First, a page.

In December of 2010, I had to evacuate a large city in the middle of riot. As we drove toward a border country, we evaded bullets, machetes, barricades of flaming tires, and burning trash. Our car got trapped in the middle of a rusted metal bridge with mobs of people coming from behind and in front of us. The crowds were too big to drive through. Bottom line — people were angry and we were in danger.
I called my wife to update her on the situation and then tried to calm the other passengers in the car. I prayed for a miracle.
All of the sudden, as the mob swarmed our vehicle, a voice shouted in the local language, “Stop! I know these people!” A familiar face pressed against the glass of the driver side window. It was the brother of a local staff member who had also become a very good friend. He jumped on top of our Landcruiser and parted the mob in front of us and led us to a safe spot to rest for the night.
I learned many important lessons that night, but three in particular have guided my work internationally and ultimately led me to a career with Children’s HopeChest.
Lesson 1: Build authentic relationships.
If I hadn’t had a real friendship with that local staff member, the story of that day could have turned out very differently.
Affinity, association, bearing, connection, kinship, linkage are all synonyms for relationship. Relationship binds and connects people—but it takes work! It’s a two-way street filled with listening, learning, trusting and loving. Without relationship the work crumbles.
Children’s HopeChest’s mission thrives only in relationship with others. This organization is committed to building genuine friendships within our teams and with partners, donors and, most importantly, the children we serve. This ministry connects people and communities all around the world because we know that in order for it to be successful, the work must be done together.
Lesson 2: Do no harm.
The riot that took place that night was actually caused by well-intentioned humanitarian aid efforts. A different group had established a long-term relief camp that provided basic necessities to people that had lost everything in a devastating earthquake. Unfortunately, this camp had built their staff’s latrines next to a river that was a primary water source for multiple villages, as well as large portion of the capital city. Eventually seepage occurred and a deadly strain of cholera spread down the river. The disease reached epidemic levels, sickening nearly 800,000 people and killing nearly 9,000. People living in that area were afraid and mad, which is what incited the rioting.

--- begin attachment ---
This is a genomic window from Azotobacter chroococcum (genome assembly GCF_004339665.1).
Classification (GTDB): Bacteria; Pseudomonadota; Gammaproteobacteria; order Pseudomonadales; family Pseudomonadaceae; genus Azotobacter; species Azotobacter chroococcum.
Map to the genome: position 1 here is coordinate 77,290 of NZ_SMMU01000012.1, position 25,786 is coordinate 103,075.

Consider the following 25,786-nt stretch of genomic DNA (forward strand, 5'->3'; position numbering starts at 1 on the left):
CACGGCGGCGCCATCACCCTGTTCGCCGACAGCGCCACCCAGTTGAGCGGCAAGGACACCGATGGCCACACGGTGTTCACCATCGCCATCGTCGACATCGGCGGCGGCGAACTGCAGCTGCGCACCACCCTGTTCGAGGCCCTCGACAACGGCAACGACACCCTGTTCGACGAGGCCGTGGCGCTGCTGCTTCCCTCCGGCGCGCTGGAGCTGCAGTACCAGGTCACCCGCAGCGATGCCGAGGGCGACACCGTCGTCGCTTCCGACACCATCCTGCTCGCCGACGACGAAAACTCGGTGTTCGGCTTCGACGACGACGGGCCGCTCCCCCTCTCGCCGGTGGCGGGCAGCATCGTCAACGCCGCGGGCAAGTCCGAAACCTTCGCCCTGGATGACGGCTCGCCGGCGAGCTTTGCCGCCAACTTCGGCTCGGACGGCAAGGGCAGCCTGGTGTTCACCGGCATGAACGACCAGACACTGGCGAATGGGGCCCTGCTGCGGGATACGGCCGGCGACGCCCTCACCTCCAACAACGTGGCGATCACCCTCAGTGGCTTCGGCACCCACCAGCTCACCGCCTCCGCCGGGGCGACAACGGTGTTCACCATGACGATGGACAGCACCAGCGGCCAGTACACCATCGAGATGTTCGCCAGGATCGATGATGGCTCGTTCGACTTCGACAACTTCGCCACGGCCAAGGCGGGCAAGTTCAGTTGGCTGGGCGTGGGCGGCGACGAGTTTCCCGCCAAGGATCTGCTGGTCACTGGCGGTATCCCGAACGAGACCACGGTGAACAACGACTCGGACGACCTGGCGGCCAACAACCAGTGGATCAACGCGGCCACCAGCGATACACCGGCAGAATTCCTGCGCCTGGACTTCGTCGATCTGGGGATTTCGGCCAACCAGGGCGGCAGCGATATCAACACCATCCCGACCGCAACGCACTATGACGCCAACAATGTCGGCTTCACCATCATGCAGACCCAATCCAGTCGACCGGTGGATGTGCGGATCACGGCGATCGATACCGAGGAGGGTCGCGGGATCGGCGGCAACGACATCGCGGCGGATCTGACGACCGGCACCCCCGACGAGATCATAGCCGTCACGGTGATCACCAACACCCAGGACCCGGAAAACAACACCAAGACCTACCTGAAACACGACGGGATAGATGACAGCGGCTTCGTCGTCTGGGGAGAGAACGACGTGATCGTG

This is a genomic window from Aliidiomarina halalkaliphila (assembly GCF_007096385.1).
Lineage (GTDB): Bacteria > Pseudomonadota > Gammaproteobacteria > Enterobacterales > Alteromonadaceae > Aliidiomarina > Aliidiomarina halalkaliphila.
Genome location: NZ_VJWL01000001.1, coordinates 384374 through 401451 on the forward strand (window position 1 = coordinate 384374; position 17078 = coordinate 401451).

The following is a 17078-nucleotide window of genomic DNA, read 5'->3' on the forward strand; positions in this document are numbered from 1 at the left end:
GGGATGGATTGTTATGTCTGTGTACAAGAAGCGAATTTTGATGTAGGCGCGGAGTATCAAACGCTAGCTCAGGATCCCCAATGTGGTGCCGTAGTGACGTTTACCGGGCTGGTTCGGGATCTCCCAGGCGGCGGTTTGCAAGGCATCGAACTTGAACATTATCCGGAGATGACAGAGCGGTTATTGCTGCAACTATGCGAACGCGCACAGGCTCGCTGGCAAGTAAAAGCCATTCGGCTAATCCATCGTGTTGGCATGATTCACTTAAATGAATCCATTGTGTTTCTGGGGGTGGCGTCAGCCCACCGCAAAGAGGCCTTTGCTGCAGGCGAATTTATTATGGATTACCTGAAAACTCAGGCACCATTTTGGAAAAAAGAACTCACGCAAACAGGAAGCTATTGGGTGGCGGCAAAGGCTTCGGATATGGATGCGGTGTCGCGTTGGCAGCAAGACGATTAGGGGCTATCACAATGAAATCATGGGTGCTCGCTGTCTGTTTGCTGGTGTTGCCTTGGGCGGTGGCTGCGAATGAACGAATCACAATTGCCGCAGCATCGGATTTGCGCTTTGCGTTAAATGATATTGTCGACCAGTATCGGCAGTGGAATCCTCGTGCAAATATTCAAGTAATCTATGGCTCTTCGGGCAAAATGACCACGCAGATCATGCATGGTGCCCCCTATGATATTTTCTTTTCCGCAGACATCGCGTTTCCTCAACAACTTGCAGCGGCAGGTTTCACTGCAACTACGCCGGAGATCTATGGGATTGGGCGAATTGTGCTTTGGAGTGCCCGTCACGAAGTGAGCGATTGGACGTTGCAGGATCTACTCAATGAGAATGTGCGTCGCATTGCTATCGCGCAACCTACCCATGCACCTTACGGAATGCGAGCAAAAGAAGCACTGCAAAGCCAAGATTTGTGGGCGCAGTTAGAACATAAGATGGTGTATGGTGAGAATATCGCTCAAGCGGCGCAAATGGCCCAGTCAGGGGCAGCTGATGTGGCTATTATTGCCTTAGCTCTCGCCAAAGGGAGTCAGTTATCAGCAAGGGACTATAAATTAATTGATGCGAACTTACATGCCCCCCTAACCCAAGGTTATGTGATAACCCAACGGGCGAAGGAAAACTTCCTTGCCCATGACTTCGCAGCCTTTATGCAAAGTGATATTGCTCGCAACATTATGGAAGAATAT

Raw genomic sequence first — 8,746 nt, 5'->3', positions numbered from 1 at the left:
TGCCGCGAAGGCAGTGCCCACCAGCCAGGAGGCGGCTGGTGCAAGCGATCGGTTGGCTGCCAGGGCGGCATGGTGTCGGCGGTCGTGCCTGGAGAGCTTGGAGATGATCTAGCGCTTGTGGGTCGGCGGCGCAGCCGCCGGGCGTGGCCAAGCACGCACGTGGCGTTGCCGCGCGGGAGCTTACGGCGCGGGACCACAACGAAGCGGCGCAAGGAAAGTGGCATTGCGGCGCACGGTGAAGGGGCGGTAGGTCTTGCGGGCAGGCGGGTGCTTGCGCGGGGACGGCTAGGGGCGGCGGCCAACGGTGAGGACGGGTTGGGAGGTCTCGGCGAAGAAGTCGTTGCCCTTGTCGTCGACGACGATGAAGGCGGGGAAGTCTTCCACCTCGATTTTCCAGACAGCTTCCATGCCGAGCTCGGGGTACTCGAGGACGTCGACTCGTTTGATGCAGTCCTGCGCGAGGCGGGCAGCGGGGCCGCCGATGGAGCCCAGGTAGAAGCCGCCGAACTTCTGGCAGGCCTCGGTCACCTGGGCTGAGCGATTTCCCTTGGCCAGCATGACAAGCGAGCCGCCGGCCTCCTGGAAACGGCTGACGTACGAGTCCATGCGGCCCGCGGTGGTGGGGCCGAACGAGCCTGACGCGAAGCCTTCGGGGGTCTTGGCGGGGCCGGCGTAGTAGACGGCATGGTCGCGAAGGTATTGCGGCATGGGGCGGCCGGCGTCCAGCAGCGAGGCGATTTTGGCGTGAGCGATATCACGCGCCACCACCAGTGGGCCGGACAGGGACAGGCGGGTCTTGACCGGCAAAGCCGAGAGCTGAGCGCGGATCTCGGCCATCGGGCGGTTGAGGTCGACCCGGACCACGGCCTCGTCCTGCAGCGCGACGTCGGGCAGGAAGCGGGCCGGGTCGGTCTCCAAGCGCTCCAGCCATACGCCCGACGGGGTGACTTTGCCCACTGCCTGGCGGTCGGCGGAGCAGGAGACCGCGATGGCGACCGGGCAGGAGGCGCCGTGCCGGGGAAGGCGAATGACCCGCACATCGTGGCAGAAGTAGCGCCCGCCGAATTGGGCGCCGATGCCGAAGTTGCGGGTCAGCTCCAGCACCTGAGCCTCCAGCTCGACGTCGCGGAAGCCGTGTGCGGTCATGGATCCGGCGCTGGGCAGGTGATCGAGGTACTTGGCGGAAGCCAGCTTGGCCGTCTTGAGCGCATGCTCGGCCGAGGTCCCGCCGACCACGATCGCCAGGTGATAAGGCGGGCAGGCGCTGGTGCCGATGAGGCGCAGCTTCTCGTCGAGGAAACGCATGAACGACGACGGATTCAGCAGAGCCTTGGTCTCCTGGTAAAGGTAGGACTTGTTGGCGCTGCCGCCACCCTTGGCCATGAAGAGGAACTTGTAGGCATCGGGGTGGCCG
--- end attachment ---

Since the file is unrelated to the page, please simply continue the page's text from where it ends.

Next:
I’ve seen many projects that were initiated with the best intentions but ultimately hurt the people we were trying to help. If not planned with a “do no harm” mentality, projects and programs can stiffen local ingenuity, create dependency, and even damage both small markets and large-scale economies.
This is another key value that drew me to HopeChest. They go above and beyond to include local staff, partners, and beneficiaries in plans and decisions that impact them and their wider communities. We don’t opt for the quickest or cheapest solution. We bring the right people together to develop the right solution.
Lesson 3: God will come through.
Isaiah 41:10 says, “So do not fear for I am with you; do not be dismayed, for I am your God. I will strengthen you and help you; I will uphold you with my righteous right hand.”
I’ve always loved that verse, but never fully understood its truth until that night. He showed himself to me and that group through my friend’s brother. His presence there wasn’t by chance. It was by God’s plan.
HopeChest believes that God fulfills his promise and will provide. We love the children we serve—but we know God loves them even more! It is not by us, but through us he is doing miraculous things in the lives of children across the globe. The world can be tough and unpredictable. But we know if we stay in God’s will, He will work and remove obstacles we never thought possible.
This is my story. I want to know how your story is leading you to team up against poverty.